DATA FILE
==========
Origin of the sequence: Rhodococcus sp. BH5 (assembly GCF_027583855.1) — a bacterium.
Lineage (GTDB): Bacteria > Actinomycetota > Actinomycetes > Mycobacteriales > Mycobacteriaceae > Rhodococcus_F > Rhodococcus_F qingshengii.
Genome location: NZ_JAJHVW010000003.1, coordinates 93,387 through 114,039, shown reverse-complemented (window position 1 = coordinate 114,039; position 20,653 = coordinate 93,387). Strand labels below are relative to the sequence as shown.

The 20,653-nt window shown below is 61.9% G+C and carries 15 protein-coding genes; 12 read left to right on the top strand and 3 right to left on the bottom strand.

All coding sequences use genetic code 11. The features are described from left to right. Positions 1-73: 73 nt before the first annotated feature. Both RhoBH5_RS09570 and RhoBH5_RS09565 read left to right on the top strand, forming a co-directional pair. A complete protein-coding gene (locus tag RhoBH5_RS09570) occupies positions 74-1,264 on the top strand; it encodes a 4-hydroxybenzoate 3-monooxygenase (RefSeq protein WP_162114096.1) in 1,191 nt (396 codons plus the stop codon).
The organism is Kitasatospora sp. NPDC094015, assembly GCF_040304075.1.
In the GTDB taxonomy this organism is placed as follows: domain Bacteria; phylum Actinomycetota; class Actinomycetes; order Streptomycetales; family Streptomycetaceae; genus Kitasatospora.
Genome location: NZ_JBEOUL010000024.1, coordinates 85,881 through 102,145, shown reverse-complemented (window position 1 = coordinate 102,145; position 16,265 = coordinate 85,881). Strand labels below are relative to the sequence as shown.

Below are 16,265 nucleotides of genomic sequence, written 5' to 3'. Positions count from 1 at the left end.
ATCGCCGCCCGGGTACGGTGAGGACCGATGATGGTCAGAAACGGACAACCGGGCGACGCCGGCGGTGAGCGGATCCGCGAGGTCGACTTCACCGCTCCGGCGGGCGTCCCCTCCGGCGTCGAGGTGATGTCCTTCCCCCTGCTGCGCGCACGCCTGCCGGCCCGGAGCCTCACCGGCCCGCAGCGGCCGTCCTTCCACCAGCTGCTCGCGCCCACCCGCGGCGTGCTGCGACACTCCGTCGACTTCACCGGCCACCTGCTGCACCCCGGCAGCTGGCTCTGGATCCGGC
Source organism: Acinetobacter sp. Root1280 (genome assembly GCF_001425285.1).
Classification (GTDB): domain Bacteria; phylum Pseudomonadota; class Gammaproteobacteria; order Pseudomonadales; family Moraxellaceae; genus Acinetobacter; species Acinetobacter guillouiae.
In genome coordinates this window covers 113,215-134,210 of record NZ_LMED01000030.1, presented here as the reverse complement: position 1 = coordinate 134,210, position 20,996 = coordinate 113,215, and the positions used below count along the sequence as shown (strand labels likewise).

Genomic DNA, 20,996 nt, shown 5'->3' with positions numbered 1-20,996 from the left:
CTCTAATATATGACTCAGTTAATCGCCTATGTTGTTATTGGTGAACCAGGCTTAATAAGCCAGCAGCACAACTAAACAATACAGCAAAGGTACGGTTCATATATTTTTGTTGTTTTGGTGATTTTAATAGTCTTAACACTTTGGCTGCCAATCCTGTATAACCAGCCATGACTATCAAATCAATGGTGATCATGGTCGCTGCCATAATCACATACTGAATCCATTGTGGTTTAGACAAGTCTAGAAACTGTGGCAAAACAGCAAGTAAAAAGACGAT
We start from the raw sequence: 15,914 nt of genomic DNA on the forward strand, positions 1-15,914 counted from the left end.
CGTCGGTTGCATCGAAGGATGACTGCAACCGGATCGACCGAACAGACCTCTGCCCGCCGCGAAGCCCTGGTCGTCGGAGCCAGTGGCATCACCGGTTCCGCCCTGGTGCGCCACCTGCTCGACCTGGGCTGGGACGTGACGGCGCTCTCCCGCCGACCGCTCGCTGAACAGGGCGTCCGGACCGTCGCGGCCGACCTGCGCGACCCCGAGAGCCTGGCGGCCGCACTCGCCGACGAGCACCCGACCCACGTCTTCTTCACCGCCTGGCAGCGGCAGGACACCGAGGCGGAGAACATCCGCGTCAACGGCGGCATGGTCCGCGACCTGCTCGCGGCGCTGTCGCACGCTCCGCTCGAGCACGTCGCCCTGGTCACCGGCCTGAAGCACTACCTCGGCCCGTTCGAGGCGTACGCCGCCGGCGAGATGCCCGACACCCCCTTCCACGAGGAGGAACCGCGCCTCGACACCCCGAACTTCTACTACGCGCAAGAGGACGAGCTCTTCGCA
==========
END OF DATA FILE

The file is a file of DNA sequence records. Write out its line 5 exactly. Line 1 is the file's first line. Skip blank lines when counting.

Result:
All coding sequences use genetic code 11. The features are described from left to right. Positions 1-73: 73 nt before the first annotated feature. Both RhoBH5_RS09570 and RhoBH5_RS09565 read left to right on the top strand, forming a co-directional pair. A complete protein-coding gene (locus tag RhoBH5_RS09570) occupies positions 74-1,264 on the top strand; it encodes a 4-hydroxybenzoate 3-monooxygenase (RefSeq protein WP_162114096.1) in 1,191 nt (396 codons plus the stop codon).